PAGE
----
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16,000 pounds of food goes to families in need

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POSTED: October 4, 2013 10:37 a.m.
Photo by Denise Etheridge/

Jennifer Darsey, director of the United Way of the Coastal Empire’s Liberty office, tops off bags of food with boxes of breakfast bars during a mass mobile food drop Thursday in conjunction with American’s Second Harvest of Coastal Georgia.

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The United Way of Liberty County, in partnership with America’s Second Harvest of Coastal Georgia, provided more than 16,000 pounds of groceries to 400 households Thursday during a mass mobile food drop. The United Way holds several food drops each year. This week’s food drop was held at Dorchester Academy in Midway.
Civilian and soldier volunteers helped sort, bag and deliver groceries to residents. Jennifer Darsey, director of the United Way of the Coastal Empire’s Liberty office, said each client would receive two bags of food, each containing 20 pounds of groceries.
“We’ve mostly served the elderly and disabled, and some single-parent families here this morning,” Darsey said.
Second Harvest’s website cites some sobering statistics for Coastal Georgia. More than 83,000 children in the area are at risk for hunger and 7.9 percent of households with seniors are food-insecure, according to helpendhunger.org. The number of food insecure seniors is projected to rise by 50 percent over the next 12 years, the website states.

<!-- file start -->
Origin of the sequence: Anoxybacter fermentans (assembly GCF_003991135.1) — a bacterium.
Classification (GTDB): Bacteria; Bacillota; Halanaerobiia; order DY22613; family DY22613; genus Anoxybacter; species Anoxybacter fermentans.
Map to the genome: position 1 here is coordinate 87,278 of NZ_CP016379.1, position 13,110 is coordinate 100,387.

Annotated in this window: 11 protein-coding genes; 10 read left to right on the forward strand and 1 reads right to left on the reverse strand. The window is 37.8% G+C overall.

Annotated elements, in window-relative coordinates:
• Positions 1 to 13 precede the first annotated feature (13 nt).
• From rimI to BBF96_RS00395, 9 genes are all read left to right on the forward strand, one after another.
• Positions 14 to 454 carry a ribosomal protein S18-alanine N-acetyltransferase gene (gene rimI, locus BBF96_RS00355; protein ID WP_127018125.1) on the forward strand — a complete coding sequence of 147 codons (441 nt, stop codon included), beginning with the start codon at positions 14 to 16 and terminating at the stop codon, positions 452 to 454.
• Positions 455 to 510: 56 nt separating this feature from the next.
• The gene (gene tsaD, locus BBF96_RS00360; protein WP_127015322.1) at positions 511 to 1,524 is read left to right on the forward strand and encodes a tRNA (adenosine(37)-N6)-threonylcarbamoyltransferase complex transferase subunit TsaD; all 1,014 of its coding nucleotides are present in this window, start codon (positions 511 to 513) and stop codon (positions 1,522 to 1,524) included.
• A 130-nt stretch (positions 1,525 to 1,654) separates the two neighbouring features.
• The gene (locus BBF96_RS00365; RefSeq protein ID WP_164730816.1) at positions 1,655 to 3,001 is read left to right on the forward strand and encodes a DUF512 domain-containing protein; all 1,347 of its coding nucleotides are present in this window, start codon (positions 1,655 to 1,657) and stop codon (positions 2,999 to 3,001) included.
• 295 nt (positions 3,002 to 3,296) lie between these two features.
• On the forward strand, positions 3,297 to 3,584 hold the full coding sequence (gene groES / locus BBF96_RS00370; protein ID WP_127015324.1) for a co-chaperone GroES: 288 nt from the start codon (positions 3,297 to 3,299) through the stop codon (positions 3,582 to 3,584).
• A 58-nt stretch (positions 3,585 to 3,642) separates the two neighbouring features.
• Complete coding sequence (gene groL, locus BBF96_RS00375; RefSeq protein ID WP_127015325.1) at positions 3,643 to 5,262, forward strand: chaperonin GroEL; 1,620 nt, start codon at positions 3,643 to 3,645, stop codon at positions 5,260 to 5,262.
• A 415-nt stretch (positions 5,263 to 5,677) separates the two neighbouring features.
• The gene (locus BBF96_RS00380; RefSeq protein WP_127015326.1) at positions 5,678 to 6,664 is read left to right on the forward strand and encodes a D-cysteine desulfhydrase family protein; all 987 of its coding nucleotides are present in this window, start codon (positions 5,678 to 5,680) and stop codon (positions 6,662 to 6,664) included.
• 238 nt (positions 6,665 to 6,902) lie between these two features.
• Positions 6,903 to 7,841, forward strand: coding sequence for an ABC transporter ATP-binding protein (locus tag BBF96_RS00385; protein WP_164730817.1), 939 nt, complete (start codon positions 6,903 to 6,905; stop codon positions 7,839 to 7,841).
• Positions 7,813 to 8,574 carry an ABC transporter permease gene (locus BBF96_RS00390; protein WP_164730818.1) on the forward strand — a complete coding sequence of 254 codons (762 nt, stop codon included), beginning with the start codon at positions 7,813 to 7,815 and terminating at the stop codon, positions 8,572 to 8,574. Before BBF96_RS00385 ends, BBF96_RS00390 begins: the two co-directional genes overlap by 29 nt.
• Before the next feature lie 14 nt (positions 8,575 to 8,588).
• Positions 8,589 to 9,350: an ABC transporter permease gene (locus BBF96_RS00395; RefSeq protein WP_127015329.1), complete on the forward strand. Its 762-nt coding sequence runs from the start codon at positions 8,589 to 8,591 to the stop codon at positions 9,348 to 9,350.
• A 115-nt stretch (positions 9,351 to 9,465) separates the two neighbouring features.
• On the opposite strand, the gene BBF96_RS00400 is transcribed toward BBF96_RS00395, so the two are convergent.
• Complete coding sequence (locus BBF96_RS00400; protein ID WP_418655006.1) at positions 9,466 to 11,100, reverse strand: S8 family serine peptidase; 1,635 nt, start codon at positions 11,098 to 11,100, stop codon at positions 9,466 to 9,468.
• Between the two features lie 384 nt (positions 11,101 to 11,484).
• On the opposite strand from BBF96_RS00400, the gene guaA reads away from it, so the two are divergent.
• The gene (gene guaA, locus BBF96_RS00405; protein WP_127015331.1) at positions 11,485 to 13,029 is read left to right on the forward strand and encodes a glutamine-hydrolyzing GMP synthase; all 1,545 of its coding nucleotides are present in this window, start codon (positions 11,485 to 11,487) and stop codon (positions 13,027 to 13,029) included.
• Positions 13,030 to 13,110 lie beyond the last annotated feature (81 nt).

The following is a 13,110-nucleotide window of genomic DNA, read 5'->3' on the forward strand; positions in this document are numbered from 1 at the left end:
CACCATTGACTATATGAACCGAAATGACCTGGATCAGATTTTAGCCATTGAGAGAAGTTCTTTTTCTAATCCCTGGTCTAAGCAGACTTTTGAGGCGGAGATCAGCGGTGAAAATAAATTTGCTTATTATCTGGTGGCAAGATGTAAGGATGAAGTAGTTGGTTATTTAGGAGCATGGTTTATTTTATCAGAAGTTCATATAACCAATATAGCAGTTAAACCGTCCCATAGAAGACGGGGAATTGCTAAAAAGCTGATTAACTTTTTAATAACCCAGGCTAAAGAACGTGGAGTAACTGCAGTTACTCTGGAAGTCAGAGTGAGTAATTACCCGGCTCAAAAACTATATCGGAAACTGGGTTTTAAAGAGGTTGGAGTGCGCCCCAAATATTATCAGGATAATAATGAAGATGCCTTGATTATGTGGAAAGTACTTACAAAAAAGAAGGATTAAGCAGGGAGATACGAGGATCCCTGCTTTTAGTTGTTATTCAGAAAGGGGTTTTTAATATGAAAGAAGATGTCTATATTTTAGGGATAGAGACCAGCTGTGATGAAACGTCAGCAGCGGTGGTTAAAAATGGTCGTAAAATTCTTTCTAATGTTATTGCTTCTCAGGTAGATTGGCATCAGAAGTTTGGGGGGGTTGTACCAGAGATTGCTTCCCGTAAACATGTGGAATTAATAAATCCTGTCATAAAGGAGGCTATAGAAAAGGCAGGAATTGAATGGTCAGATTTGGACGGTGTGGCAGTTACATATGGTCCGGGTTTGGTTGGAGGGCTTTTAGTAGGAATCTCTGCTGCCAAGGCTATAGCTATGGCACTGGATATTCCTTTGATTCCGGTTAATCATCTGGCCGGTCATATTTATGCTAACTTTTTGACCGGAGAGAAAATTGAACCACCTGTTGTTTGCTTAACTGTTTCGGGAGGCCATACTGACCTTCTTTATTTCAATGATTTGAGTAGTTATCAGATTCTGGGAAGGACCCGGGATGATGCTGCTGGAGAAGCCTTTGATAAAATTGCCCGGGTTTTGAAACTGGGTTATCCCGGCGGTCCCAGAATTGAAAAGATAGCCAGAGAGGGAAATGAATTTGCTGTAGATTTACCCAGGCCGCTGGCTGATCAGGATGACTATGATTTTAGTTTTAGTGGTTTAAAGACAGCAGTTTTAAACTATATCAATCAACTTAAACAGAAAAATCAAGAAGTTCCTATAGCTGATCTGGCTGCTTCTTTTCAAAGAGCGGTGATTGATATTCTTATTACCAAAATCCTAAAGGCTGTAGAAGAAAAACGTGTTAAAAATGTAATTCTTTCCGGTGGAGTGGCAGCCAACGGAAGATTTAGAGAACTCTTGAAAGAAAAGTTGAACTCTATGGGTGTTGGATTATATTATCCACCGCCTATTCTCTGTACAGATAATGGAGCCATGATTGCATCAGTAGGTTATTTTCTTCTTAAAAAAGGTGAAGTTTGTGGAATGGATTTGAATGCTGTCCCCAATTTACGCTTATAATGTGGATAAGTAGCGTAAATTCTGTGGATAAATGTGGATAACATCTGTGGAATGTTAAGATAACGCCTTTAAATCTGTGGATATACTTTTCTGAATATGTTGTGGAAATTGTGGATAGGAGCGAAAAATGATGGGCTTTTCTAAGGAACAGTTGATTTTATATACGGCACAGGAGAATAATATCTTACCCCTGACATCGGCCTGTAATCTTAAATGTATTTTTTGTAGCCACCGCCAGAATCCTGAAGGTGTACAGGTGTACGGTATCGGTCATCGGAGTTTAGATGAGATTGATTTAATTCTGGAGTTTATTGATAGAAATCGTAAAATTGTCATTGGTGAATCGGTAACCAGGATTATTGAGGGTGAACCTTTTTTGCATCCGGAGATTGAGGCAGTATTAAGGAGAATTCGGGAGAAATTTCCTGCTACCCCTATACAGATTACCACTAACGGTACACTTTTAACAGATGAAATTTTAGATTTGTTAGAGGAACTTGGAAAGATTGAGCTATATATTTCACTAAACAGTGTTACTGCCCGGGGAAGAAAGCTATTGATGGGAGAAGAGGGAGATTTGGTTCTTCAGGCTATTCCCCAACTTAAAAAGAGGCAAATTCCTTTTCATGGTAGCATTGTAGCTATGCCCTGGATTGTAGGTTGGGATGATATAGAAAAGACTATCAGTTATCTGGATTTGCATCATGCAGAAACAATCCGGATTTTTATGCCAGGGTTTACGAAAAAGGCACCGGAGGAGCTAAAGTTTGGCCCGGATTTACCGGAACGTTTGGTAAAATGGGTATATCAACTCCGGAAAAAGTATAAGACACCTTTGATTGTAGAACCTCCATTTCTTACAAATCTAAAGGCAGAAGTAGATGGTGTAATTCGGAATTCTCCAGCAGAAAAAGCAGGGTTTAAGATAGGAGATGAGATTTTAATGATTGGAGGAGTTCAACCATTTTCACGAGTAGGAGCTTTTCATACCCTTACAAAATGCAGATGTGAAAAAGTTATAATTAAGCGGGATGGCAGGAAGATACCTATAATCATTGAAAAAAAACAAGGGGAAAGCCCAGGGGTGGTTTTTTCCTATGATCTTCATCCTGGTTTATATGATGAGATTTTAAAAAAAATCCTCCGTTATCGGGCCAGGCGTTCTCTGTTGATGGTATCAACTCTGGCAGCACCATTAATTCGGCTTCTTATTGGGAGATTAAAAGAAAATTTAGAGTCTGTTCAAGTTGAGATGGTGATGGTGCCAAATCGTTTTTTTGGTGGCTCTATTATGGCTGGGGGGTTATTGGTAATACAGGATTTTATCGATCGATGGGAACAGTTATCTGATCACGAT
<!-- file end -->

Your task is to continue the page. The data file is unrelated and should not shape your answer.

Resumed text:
Along with a large team of United Way volunteers, more than a dozen Fort Stewart soldiers lent a hand. Soldiers assigned to the 3rd ID, 2nd Brigade, 130th Infantry Bravo Company and 3-7 Cavalry,
Apache Troop carried bags of food to clients’ vehicles. Darsey’s husband, Restoration Church Pastor Alan Darsey, helped coordinate the mobile food pantry.
“We did this as a joint effort,” Sgt. Mario Renteria with 2nd Brigade said.  Spec. Haitham Hassan, also with the 2nd Brigade, said their unit recently helped with a mobile food pantry in Savannah.
Second Harvest initiated the Mobile Food Pantry Program in 2007, according to helpendhunger.org.
“Using sponsorship to fund the program, Second Harvest trucks food into a neighborhood site at a prescheduled time for immediate distribution to residents,” the website states. The mobile food pantry program provides additional food to needy families and allows Second Harvest a way to increase distribution of perishable food items. The mobile-pantry program so far has distributed more than 2 million pounds of food, according to helpendhunger.org.
To volunteer or for more information, call Darsey at 368-4282 or email jdarsey@uwce.org.

 

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